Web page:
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It's easy to come to the conclusion that companies have different tactics for how they do business, manage their teams, and develop strategy based on their size and their revenue. Some companies, like Epic, openly acknowledge that they spend less time on their marketing strategy than others because they achieved "brandeur" and success early on.
Regardless of how successful or big or small your software company is, having a healthcare marketing strategy will take you much farther than having none at all.
Fortunately, if you've already been working a little inbound methodology into your marketing strategy, you can rest assured that there's not a huge difference in approach for inbound marketers working at companies large and small.
Jake Behnke, Sr. Marketing Communications Specialist at Surgical Information Systems said so himself. Check out an excerpt from the conversation I had with him for our latest Perpetual Growth Podcast to see what he said about industry leaders and smaller healthcare IT companies that are competing for attention in the same space. You can listen to the entire podcast by clicking the link at the end of this post.
Shari: When I look at how the industry heavyweights like Epic, Cerner and Cognizant and even Philips do their marketing. Cognizant, they have a two-pronged approach to their strategy, which is to communicate with distinction and to be unique with their content and also make sure that they’re solving customer problems first. That’s a very inbound way to approach it.
And Cerner also has a two-pronged approach with their content. There’s the one side where they do thought leadership and marketing directed at their peers and their competition, and then they’re also doing podcasts about population health and clinical practice aimed at their customers.
Then on the other end you have Philips who devotes a lot of energy to giving the patients whose lives are impacted by the software directly, giving them a platform to talk about how the software has made them happier or their patient outcome better. Like you said, word of mouth. If the patients are happy then it’s going to make their potential customers more interested in using their software.
That all being said, what are some ways that smaller healthcare IT companies can learn from what these big industry heavyweights are doing? And what are some ways that those practices could be applicable to them?
Jake: From a marketing perspective, I think the general inbound methodology can be applied to any size business. I think the trick is and especially with what we do at SIS is, one: we understand why we do things, how we do them, and who we do them for. We understand that we aren’t those industry heavyweights and we are filling a much different niche and a much different market.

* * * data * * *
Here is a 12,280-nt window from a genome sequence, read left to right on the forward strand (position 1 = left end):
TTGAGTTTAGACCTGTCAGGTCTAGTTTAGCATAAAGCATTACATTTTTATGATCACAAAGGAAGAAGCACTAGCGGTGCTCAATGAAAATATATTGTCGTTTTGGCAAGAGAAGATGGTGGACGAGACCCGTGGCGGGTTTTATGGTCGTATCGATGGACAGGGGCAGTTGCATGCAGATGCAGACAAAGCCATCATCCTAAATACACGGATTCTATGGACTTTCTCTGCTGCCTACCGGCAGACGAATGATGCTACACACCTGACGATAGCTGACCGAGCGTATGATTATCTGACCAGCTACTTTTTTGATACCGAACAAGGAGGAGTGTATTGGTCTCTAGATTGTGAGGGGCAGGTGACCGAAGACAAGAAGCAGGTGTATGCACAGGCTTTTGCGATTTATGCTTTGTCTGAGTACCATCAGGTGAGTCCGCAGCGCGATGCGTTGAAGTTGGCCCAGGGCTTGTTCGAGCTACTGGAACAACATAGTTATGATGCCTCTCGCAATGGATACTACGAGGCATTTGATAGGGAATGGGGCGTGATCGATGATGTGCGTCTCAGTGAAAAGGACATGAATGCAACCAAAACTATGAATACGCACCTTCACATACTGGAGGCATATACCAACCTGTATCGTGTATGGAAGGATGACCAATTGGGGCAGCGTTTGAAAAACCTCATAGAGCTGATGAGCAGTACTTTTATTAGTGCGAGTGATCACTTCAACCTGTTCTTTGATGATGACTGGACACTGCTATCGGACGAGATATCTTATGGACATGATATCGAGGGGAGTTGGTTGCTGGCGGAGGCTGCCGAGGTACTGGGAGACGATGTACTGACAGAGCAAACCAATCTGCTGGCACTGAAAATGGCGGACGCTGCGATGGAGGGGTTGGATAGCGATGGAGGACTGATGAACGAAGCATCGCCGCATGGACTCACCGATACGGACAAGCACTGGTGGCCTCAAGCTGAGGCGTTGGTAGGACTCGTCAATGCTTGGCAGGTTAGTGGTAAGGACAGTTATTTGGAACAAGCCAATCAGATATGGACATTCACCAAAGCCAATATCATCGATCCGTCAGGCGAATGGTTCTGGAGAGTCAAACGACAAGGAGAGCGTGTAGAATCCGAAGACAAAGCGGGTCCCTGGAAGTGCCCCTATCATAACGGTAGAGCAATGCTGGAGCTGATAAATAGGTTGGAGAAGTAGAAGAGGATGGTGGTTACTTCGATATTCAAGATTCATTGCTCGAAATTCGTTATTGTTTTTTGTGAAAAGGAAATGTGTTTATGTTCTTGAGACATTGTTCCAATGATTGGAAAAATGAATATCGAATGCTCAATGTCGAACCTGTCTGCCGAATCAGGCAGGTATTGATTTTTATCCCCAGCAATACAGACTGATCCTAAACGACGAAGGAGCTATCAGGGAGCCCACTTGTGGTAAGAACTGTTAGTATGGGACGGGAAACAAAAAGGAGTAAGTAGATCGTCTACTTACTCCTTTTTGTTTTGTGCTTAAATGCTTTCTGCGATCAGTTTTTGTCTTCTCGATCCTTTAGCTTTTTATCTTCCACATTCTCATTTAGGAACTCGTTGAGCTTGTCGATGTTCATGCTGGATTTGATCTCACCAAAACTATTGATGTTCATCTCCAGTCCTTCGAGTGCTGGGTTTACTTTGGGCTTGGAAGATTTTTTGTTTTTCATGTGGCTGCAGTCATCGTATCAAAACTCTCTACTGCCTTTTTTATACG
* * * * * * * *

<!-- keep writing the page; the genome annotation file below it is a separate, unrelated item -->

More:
For example, earlier you mentioned Epic. Epic is primarily a client server-based enterprise solution. And Phillips does a lot of what you said, like personal health programs and personal health devices. We are specifically, at least with our surgery center division, we’re going to places that have maybe on average five to six operating rooms. Many of them focus on single specialty procedures, like GI or orthopedics. There are many that do multi-specialty as well but just to consider the scope of what they’re doing we really focus on trying to speak specifically to our niche. It’s the same inbound tactics that a big heavyweight would use.
One of the ways we differentiate from companies like that, is actually a metaphor that one of our sales guys likes to use. When a surgery center is considering going with an Epic or a Cerner, he would always say using a hospital-based EHR for your surgery center would be like picking up your kids from school in a mack truck. You know it’ll get the job done but it’s not really the right tool for that job.
You have to think about how many different departments there are in a hospital and how many different employees. You’re dealing with organizations that are just monsters and the price tag on something like Epic is monster. You’re spending tens of millions or 100 million dollars on a system like Epic. But I do appreciate what they do from a marketing perspective and Epic in particular really focusses on culture, from what I’ve read and what I see. They’re really focussed on, "this is why we do things." Everything that we do for our customers and that they do for their patients is rooted in a core value of why they go to work in the morning. So I think it’s a very smart strategy when you’re trying to build a positive brand.
So no matter how big or small your healthcare IT company is, it always pays to stay the course with a well thought out inbound strategy. If you know inbound, you don't have to deviate from your healthcare marketing strategy to play like a heavyweight.
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